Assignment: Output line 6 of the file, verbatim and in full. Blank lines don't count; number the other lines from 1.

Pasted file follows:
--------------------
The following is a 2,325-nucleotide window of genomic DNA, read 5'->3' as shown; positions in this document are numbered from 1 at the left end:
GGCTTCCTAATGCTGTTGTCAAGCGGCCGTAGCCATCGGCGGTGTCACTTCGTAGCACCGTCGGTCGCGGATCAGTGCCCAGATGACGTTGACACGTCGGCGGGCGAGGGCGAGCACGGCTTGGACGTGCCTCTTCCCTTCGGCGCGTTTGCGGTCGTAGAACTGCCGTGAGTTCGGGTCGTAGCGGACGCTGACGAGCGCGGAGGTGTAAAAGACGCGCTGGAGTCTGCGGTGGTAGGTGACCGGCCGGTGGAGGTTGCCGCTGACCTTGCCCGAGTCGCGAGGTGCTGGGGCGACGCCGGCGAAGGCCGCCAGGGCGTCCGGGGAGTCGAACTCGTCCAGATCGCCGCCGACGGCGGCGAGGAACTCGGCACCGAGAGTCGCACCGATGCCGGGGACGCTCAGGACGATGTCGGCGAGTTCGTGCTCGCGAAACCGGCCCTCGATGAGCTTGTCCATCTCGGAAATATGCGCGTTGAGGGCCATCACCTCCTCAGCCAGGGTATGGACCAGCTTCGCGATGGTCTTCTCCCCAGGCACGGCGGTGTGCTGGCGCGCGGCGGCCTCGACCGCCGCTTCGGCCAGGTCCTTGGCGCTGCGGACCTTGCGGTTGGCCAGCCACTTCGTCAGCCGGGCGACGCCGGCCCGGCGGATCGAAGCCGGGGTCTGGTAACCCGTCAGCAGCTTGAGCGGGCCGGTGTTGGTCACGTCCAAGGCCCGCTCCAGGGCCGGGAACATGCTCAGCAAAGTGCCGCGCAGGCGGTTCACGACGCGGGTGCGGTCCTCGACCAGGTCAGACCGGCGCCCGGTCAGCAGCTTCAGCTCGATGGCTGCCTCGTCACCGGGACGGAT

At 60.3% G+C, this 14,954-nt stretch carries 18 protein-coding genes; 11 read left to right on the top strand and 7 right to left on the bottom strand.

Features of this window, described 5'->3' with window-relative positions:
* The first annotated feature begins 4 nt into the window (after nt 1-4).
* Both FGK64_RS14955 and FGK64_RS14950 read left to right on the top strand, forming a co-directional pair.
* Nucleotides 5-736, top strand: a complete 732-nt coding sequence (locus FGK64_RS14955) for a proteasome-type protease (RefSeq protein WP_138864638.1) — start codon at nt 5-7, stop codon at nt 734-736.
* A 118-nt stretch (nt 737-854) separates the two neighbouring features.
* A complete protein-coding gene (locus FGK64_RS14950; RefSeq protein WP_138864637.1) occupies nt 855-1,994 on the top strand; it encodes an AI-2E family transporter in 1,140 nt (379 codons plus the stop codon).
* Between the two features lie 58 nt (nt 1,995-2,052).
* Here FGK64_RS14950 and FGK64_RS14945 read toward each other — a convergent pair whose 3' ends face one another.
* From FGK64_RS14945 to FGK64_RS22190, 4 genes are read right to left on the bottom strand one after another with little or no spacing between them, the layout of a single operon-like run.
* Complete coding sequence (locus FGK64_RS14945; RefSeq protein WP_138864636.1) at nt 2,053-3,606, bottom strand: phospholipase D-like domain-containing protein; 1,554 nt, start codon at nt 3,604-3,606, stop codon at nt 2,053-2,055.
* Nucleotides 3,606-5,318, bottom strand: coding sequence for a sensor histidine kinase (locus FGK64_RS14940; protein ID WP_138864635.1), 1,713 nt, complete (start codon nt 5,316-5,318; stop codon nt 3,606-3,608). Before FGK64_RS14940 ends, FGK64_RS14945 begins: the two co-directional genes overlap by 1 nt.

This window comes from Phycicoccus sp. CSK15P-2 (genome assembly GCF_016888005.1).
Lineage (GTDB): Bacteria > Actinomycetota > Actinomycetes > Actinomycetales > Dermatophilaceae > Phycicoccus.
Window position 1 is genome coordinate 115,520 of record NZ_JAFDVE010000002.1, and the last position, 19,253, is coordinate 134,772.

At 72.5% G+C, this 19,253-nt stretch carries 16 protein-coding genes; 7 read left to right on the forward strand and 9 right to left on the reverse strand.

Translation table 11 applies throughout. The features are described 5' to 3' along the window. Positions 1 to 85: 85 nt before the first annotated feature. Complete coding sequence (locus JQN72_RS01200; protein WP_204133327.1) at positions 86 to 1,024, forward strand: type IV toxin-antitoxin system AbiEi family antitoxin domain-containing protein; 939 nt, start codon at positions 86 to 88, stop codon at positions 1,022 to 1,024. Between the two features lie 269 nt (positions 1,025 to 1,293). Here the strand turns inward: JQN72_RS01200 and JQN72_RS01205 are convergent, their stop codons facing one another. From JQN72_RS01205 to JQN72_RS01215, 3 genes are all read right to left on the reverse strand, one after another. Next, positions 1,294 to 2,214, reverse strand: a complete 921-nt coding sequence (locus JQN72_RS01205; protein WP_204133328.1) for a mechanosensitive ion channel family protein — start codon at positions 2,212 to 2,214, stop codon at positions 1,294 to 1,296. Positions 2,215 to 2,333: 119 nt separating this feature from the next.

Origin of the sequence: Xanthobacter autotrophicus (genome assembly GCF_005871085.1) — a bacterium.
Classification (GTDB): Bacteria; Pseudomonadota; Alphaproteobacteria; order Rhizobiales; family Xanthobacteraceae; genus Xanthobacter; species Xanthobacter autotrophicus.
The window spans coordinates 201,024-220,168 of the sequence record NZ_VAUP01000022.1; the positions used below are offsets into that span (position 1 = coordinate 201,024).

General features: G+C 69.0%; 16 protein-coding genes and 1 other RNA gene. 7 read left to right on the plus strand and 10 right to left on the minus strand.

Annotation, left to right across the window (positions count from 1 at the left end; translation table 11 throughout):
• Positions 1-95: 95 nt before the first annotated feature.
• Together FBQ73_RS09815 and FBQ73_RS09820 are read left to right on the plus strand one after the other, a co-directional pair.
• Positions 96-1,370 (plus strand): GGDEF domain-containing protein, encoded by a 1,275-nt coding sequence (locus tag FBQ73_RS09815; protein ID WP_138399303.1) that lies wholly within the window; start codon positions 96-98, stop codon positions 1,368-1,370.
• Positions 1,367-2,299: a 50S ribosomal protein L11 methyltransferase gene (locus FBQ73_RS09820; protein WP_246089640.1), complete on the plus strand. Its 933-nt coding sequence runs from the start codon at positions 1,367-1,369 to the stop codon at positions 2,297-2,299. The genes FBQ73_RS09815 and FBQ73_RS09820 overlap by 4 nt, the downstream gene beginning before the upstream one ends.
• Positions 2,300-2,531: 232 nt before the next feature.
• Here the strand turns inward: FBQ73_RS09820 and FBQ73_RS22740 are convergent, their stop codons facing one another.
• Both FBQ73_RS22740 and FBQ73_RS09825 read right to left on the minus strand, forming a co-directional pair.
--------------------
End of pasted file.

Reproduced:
* Both FGK64_RS14955 and FGK64_RS14950 read left to right on the top strand, forming a co-directional pair.